Interested in doing a PhD?

Scholarships/Funding

I have a fully funded scholarship available! Please apply!

Who can apply?

Pretty much everyone, but I assume that you are are worth my time, so please don't let me down. Obviously, having attended courses like Artificial Intelligence (search, heuristics, planning etc.) would be invaluable, but also general computer science courses like Complexity Theory / Theory of Computation, or even Graph Theory could suffice. Just convince me that you have what it takes to be successful! I have high expectations from anybody I supervise, but in exchange I offer an for-me-unhealthy amount of supervision and guidance as payback. Also, my field is super-interesting, and there is a lot to explore, so take the opportunity!

How to apply?

First of all, write your email with care, I do not want to see obvious mistakes and carelessness. Don't worry if you are not perfect in writing (or speaking) English, I do not care about this! But I care about the effort you put in. I will let you decide what to put into your application, but clearly I require a transcript and a few sentences about your background and why you would like to pursue a PhD under my supervision at ANU in the field of planning. I might then give you a very few papers to read so we can have an interview about it. Pass that and we see further.

I receive applications from all over the world thus with all different kinds of traditions regarding the usage if titles. To create a common ground, let me explain a few rules:

  • If you wish to use a title (such as "Dr." or "Prof. Dr.") then do this in combination with the last (i.e., family) name. In my case that would be "Dear Dr. Bercher". In Australia it is common to use the title "Prof." only after somebody literally acquired this title, i.e., once he or she has the rank "Associate Professor" or "Professor". My rank is currently Lecturer. Although this is equivalent to the Assistant Professor in US/Europe, it is still unusual to use that title -- since technically it's not the right one (in Australia). However, "Lecturer" is only used as a rank, not as title, so if you prefer using a title for a Lecturer (like me), using only "Dr." would be most appropriate.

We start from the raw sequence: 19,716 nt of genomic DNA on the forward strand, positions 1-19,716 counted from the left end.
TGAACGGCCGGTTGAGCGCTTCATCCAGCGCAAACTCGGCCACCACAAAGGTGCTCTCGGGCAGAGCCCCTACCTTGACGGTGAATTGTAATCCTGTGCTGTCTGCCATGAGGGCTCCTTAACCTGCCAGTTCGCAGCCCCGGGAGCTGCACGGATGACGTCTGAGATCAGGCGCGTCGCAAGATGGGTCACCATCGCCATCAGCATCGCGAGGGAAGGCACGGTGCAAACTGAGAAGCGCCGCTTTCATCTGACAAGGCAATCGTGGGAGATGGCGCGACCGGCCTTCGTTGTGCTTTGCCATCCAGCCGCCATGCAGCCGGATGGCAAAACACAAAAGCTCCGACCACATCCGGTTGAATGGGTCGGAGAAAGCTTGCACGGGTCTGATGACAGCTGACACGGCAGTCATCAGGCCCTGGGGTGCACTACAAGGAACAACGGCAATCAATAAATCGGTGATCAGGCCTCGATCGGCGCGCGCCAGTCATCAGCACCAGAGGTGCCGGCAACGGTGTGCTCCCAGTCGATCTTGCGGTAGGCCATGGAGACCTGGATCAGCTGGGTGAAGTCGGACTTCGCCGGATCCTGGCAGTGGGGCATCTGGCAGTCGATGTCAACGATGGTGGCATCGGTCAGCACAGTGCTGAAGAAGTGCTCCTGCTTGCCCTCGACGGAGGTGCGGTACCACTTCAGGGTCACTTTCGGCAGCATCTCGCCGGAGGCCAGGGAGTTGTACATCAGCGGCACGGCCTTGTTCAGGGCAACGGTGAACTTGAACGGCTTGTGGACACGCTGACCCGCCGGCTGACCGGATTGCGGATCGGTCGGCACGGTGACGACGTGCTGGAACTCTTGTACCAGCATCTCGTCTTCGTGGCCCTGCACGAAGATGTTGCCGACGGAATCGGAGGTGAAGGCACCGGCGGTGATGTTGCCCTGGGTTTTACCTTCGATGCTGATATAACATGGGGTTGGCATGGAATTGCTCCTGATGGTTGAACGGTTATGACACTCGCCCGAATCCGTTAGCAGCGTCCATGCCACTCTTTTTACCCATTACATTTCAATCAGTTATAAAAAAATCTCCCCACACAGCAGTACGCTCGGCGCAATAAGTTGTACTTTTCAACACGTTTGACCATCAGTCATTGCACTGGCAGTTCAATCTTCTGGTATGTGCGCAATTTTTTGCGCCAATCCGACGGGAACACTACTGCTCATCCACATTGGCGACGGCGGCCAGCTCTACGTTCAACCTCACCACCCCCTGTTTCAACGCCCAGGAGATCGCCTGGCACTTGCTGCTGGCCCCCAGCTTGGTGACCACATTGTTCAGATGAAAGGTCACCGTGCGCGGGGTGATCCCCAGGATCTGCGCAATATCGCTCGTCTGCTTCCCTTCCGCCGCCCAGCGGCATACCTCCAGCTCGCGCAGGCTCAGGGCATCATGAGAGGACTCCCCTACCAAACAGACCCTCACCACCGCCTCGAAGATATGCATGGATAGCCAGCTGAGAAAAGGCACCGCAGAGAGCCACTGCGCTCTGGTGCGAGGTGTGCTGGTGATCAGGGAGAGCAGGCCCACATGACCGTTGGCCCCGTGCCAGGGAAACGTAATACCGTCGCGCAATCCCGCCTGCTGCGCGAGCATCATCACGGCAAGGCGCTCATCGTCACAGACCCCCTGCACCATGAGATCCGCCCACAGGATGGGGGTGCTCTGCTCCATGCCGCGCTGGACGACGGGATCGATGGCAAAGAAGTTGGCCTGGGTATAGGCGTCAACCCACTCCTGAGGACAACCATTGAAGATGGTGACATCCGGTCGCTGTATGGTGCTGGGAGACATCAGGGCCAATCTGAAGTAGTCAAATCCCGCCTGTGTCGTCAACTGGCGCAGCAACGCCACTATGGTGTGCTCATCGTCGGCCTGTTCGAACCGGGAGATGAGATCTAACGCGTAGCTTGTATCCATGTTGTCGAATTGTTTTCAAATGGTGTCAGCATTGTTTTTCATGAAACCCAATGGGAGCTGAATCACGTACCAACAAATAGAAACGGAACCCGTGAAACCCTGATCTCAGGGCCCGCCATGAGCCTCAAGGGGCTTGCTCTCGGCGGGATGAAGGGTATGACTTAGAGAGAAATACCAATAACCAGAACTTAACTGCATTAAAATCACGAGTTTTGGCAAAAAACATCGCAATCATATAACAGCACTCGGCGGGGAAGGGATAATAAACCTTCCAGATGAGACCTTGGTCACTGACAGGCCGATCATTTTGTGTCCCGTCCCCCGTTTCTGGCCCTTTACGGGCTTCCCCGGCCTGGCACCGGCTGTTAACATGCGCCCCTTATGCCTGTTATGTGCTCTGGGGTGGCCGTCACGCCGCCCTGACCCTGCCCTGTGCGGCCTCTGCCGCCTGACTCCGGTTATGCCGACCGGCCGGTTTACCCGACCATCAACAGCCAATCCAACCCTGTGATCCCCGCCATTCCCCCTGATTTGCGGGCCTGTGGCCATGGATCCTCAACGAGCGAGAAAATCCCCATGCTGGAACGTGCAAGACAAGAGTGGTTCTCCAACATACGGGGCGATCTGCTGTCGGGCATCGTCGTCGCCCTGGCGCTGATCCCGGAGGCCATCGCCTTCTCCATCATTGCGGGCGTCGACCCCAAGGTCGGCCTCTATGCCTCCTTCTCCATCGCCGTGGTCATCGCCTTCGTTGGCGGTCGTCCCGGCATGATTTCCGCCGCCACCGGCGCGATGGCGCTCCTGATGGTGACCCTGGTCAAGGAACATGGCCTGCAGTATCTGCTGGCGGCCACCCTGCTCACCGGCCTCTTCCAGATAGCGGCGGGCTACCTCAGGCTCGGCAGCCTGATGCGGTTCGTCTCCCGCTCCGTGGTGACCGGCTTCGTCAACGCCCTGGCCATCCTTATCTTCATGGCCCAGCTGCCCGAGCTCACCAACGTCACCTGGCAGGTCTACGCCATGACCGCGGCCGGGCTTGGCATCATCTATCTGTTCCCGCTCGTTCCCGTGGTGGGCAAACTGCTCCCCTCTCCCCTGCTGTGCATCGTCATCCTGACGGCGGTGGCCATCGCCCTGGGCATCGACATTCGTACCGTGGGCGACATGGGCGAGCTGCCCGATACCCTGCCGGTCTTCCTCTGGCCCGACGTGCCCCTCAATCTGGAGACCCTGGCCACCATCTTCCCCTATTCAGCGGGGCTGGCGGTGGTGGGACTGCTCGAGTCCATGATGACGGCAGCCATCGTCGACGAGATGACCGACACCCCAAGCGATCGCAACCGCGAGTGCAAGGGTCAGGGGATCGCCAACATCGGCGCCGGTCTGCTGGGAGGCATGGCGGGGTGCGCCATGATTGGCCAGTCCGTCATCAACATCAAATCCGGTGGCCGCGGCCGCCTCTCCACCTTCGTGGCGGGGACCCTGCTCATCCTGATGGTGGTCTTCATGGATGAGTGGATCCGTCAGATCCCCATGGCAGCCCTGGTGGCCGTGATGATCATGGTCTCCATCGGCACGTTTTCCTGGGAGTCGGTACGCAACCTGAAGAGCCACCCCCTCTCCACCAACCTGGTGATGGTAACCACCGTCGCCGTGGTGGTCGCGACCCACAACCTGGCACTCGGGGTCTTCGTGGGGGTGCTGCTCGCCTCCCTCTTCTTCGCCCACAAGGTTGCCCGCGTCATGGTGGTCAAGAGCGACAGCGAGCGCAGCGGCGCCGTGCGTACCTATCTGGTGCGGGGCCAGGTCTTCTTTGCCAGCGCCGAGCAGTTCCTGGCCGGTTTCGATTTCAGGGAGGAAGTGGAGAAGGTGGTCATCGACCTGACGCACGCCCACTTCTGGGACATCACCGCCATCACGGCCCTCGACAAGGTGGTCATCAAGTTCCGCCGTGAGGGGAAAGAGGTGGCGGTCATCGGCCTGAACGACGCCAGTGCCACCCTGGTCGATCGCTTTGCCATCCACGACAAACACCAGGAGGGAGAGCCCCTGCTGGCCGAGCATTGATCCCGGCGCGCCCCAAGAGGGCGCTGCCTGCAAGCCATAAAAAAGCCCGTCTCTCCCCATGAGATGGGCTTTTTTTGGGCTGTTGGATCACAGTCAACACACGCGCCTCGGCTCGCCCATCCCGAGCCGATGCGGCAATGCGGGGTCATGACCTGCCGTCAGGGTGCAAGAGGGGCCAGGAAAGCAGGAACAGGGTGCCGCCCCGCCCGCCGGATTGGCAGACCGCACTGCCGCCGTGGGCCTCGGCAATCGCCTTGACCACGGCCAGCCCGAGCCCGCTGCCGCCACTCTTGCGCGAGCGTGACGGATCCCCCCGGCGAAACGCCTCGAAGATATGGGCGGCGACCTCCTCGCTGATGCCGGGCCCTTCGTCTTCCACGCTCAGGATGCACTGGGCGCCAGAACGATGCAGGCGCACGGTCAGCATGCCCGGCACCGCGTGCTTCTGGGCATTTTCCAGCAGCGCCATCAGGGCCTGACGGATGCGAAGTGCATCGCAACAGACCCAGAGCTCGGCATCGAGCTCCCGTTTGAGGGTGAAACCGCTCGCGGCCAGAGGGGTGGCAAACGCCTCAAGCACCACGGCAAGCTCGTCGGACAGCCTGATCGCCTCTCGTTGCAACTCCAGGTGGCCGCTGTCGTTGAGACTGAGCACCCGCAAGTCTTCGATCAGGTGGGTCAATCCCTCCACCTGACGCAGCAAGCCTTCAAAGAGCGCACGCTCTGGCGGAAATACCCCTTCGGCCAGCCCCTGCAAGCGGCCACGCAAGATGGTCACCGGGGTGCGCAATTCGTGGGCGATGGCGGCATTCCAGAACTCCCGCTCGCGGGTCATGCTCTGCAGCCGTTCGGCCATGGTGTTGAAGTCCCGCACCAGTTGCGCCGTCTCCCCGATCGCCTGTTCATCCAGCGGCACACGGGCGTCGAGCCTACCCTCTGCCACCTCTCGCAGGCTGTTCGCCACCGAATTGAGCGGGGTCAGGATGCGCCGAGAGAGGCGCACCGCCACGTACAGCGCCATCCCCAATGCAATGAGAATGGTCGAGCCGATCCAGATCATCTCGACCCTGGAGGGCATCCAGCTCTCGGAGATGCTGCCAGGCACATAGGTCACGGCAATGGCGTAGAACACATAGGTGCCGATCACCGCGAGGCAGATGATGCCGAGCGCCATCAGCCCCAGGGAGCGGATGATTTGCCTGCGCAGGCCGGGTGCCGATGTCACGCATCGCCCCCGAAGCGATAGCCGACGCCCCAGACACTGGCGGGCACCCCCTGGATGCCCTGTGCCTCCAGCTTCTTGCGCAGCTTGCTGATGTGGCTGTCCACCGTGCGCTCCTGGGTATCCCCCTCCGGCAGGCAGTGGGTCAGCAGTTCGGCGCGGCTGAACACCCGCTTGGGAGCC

• If you wish to skip the title(s) but still like to remain formal, then use the last mame. In my case "Dear Mr. Bercher".
  • If you wish to communicate on a first-name basis, then only use the first name while skipping all titles. In my case "Dear Pascal". Feel free approaching me on a first-name basis only, I am totally fine with that. Otherwise we can switch to a first name basis after we exchanged a few emails. (Note that scientists are all on a first-name basis among each other. Only with students it's sometime difference because of the age gap. I am however still very happy with a first-name basis; it's all about content, not rank!)

I add all this info since I get so many variants like "Dr. Pascal", which is just wrong. :)

Further information?

Read the ANU PhD scholarship info page and some more information on ANU MPhil and PhD scholarships and applications. Some lessons about pursuing a PhD can also be learned here. :)

PhD in planning at another University?

If you are a great student, then of course I would love to supervise you! Sadly, there is always limited funding, so I cannot accept everybody. PhD positions in planning from everywhere around the world are regularly posted over the following two mailing lists, so you might consider subscribing them - only if your application with me is isn't successful! ;)

  • planning-list~AT~googlegroups.com -- This is a general mailing list for planning.
  • icaps-conference~AT~googlegroups.com -- This belongs to the ICAPS conference series, the premier conference on Automated Planning and Scheduling.